A solid e-mailing rests on three “legs”: offer, list and creative. If you’ve been involved in traditional direct mail marketing (the postal variety), these three elements should ring a bell, as they apply in both media.
Basically, your offer means, What are you going to give them and what are they going to give you?
In the most basic kind of offer, you are going to give them a product and they are going to give you money. You can make an offer more compelling by giving the customer a better deal, “Save $43.00,” for example, or “Buy one, get one free.”
An offer doesn’t have to involve the exchange of money. You might offer a free gift in exchange for marketing data; perhaps the user can download a free software program in exchange for providing personal information or filling out a survey form. Or you might offer a free newsletter. In this case, the user might not have to give anything in return; it’s enough for them to let you into their inbox every week or every month.
The offer is critical to the success of your e-mail effort. You need to be crystal-clear about what your offer is, and you need to be crystal-clear in communicating it to your recipient.
You might have a great offer, but if you send it to the wrong list it will flop. On the Internet, list buying is trickier than in the world of direct mail, where you can examine a standard-format rate card, look over demographic data, or get help from an experienced list broker or consultant. The e-mail list business has few standards, and it can be hard to be sure who you are dealing with.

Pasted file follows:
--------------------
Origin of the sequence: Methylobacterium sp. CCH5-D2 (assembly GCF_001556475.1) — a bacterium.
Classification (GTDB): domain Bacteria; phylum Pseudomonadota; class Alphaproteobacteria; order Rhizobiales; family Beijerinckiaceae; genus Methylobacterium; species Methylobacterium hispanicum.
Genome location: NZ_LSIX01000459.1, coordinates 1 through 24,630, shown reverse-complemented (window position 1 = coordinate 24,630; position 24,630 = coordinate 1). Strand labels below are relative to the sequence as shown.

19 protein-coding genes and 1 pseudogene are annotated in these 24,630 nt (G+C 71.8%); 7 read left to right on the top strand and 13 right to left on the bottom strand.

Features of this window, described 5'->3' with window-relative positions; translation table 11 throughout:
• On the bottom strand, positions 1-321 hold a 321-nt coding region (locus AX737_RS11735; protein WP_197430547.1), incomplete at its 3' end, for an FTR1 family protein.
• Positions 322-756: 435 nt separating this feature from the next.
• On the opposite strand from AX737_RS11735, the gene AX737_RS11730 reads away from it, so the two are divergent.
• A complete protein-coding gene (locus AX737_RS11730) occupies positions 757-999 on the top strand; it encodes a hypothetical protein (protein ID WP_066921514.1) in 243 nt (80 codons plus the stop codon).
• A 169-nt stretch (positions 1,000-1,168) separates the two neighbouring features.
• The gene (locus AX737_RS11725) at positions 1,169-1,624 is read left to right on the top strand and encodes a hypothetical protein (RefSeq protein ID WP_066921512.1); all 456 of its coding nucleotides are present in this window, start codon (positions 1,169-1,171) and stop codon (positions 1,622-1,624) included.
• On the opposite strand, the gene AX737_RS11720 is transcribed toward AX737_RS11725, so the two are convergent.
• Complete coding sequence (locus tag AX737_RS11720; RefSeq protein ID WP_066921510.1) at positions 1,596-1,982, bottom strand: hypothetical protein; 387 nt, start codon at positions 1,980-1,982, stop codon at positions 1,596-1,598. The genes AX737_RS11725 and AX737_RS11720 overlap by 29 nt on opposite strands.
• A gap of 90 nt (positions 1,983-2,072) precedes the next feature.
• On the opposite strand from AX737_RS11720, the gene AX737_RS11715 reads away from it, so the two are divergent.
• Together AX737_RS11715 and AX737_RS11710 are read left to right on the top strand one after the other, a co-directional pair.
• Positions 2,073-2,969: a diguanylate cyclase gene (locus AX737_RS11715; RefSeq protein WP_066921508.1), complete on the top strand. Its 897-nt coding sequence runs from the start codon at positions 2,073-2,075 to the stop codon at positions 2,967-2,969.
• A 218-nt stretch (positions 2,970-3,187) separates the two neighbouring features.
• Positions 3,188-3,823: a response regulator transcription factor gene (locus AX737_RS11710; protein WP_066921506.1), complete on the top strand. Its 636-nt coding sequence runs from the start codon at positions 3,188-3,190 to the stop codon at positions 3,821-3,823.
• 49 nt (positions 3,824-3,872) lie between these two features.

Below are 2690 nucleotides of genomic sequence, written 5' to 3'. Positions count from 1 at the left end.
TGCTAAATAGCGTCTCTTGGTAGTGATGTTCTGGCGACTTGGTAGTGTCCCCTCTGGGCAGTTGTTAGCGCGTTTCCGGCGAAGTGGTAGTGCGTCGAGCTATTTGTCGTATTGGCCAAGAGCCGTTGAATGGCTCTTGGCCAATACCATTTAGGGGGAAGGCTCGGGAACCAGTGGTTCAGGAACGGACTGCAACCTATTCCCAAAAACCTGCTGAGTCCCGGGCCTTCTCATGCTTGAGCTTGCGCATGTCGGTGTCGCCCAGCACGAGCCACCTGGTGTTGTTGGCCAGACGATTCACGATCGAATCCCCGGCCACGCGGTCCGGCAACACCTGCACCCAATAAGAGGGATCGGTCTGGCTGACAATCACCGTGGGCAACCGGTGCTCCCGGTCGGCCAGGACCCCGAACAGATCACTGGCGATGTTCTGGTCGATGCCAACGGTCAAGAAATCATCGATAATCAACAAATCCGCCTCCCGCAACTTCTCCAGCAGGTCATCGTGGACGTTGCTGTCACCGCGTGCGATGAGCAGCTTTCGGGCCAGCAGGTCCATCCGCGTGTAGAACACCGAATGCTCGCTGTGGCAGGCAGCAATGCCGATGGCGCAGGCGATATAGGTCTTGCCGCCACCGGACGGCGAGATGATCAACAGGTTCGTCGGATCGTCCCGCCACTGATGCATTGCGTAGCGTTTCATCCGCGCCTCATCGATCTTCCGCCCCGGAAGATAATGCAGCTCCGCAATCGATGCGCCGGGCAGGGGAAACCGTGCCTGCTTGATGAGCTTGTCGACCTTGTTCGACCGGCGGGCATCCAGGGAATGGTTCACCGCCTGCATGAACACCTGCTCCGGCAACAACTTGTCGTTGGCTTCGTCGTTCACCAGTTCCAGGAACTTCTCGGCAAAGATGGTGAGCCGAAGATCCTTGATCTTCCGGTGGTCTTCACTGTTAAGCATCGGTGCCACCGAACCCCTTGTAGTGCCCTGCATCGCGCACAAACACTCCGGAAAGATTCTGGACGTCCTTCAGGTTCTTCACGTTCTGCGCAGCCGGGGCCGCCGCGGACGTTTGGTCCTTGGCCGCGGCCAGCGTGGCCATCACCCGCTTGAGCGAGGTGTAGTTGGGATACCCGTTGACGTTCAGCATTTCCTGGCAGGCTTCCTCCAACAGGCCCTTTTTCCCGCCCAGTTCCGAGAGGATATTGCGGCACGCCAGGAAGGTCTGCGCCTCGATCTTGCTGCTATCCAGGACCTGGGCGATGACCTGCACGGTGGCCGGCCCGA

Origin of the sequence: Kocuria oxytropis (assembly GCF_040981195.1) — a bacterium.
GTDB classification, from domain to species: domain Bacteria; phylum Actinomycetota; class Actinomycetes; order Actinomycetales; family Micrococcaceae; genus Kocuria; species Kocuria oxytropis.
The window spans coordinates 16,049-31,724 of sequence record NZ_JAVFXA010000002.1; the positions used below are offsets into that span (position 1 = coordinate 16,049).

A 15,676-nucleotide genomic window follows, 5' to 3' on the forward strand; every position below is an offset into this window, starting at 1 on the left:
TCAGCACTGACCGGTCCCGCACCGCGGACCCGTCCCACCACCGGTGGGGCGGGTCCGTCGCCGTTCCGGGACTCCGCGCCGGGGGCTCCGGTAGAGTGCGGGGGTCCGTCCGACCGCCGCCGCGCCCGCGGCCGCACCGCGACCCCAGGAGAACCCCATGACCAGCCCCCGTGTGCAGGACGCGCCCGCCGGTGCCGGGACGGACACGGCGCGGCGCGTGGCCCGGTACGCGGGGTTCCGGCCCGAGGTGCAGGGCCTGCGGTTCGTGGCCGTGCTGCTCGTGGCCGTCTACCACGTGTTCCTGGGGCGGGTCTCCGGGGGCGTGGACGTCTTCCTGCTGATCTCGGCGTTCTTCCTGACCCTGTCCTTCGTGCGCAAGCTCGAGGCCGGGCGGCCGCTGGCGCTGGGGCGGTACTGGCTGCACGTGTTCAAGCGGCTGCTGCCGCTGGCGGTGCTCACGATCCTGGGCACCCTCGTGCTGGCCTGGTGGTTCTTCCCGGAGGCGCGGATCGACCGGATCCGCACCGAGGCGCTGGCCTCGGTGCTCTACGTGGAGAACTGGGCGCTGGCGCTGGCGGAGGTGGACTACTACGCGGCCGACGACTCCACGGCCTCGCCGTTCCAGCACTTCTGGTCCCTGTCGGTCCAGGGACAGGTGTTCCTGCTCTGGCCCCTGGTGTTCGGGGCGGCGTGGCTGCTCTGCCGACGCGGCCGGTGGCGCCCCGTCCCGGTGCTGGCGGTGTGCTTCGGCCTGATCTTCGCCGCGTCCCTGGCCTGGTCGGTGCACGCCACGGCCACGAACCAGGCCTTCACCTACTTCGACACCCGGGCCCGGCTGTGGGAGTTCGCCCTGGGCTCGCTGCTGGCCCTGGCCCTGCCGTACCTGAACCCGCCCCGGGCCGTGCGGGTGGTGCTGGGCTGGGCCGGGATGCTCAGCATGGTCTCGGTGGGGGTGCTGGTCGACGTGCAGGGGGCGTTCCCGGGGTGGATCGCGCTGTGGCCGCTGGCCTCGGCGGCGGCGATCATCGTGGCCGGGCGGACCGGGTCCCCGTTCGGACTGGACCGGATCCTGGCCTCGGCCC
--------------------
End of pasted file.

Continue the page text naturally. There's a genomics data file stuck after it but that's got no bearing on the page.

Stay away from the spammers — the bulk e-mailers who will sell you an e-mail list on CD-ROM or offer to send your ad out to a half-million people for $500. Spamming will cause you nothing but trouble.
Find a reliable opt-in e-mail list owner or broker. Make sure you’re dealing with a legitimate company with a good track record. Talk with them directly on the phone. Find out how each list was compiled. Make sure recipients were added to the list only with their explicit permission.
Find out all you can about the audience. Does the list owner have demographic information or survey data from list recipients? If you’re buying advertising in an e-mail newsletter (e-zine), what is the topic and target audience of the newsletter? Make sure that the list’s recipients are the right market for your offer.
Finding e-mail lists can be quite a challenge. One good place to start is the Direct E-Mail List Source [http://www.copywriter.com/lists/], a Web directory of opt-in e-mail lists.
In advertising, “creative” refers to the concept, copy and design of an advertising piece. Most e-mail advertising is sent out in plain text, so you can’t do much with design. But good strategy and copywriting can make a big difference.
Focus your copy around your offer. In e-mail, we recommend copy that’s brief, straightforward and to-the-point. Make it interesting, compelling and personal. But no hyperbole, no hard-sell.
Make the offer clear. Include a call to action — in other words, tell them what you want them to do and ask them to do it. Make it easy for people to respond. Most e-mail promotional messages will direct the user to a Web page, where they can find out more details, fill out a form or send in an order.
Give special attention to your subject line. Avoid subject lines that scream out “This is an ad!” Make it something simple, unassuming and short, while implying a benefit — maybe something like, “Discount tickets?” or “New opera recording.” Avoid deceptive “gotcha” subject lines that trick the recipient into opening the e-mail.
Give careful attention to these three elements of an e-mailing. If your effort falls short in any one of these three areas — offer, list or creative — you can expect a poor response.
Al Bredenberg is senior consultant at Enterprise Interactive [http://www.enterprise1.com].